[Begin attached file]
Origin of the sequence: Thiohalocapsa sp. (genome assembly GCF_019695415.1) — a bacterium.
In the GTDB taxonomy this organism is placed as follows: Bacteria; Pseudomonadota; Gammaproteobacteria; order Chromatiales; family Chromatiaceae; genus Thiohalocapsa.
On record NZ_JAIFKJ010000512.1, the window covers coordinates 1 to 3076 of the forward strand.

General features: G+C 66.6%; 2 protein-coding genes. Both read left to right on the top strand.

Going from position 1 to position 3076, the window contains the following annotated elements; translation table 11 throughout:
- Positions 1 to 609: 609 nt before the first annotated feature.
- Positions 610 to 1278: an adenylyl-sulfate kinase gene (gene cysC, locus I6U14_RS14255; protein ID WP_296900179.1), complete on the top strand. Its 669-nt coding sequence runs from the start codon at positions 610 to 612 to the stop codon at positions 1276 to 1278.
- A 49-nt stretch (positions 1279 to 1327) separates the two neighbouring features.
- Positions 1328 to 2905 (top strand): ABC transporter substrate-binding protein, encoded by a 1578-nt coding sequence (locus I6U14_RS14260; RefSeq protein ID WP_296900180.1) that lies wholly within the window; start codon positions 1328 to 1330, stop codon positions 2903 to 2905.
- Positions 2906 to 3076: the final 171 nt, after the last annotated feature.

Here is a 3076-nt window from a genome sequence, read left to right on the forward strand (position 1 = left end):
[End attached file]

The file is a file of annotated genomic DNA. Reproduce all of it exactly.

Origin of the sequence: Thiohalocapsa sp. (genome assembly GCF_019695415.1) — a bacterium.
In the GTDB taxonomy this organism is placed as follows: Bacteria; Pseudomonadota; Gammaproteobacteria; order Chromatiales; family Chromatiaceae; genus Thiohalocapsa.
On record NZ_JAIFKJ010000512.1, the window covers coordinates 1 to 3076 of the forward strand.

General features: G+C 66.6%; 2 protein-coding genes. Both read left to right on the top strand.

Going from position 1 to position 3076, the window contains the following annotated elements; translation table 11 throughout:
- Positions 1 to 609: 609 nt before the first annotated feature.
- Positions 610 to 1278: an adenylyl-sulfate kinase gene (gene cysC, locus I6U14_RS14255; protein ID WP_296900179.1), complete on the top strand. Its 669-nt coding sequence runs from the start codon at positions 610 to 612 to the stop codon at positions 1276 to 1278.
- A 49-nt stretch (positions 1279 to 1327) separates the two neighbouring features.
- Positions 1328 to 2905 (top strand): ABC transporter substrate-binding protein, encoded by a 1578-nt coding sequence (locus I6U14_RS14260; RefSeq protein ID WP_296900180.1) that lies wholly within the window; start codon positions 1328 to 1330, stop codon positions 2903 to 2905.
- Positions 2906 to 3076: the final 171 nt, after the last annotated feature.

Here is a 3076-nt window from a genome sequence, read left to right on the forward strand (position 1 = left end):